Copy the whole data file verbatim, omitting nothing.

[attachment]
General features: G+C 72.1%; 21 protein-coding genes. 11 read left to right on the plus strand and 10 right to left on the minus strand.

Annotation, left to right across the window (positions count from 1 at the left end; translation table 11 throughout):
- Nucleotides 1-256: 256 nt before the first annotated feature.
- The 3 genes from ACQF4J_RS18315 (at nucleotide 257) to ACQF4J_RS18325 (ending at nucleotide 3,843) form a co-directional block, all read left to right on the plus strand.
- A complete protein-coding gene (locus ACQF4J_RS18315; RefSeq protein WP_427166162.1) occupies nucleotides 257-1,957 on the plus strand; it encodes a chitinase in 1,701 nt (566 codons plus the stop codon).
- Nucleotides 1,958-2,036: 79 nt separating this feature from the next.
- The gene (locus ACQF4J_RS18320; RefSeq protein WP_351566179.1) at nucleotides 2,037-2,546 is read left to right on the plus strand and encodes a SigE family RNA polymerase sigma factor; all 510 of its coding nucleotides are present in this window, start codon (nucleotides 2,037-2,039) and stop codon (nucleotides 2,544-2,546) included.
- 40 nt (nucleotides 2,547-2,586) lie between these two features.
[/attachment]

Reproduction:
General features: G+C 72.1%; 21 protein-coding genes. 11 read left to right on the plus strand and 10 right to left on the minus strand.

Annotation, left to right across the window (positions count from 1 at the left end; translation table 11 throughout):
- Nucleotides 1-256: 256 nt before the first annotated feature.
- The 3 genes from ACQF4J_RS18315 (at nucleotide 257) to ACQF4J_RS18325 (ending at nucleotide 3,843) form a co-directional block, all read left to right on the plus strand.
- A complete protein-coding gene (locus ACQF4J_RS18315; RefSeq protein WP_427166162.1) occupies nucleotides 257-1,957 on the plus strand; it encodes a chitinase in 1,701 nt (566 codons plus the stop codon).
- Nucleotides 1,958-2,036: 79 nt separating this feature from the next.
- The gene (locus ACQF4J_RS18320; RefSeq protein WP_351566179.1) at nucleotides 2,037-2,546 is read left to right on the plus strand and encodes a SigE family RNA polymerase sigma factor; all 510 of its coding nucleotides are present in this window, start codon (nucleotides 2,037-2,039) and stop codon (nucleotides 2,544-2,546) included.
- 40 nt (nucleotides 2,547-2,586) lie between these two features.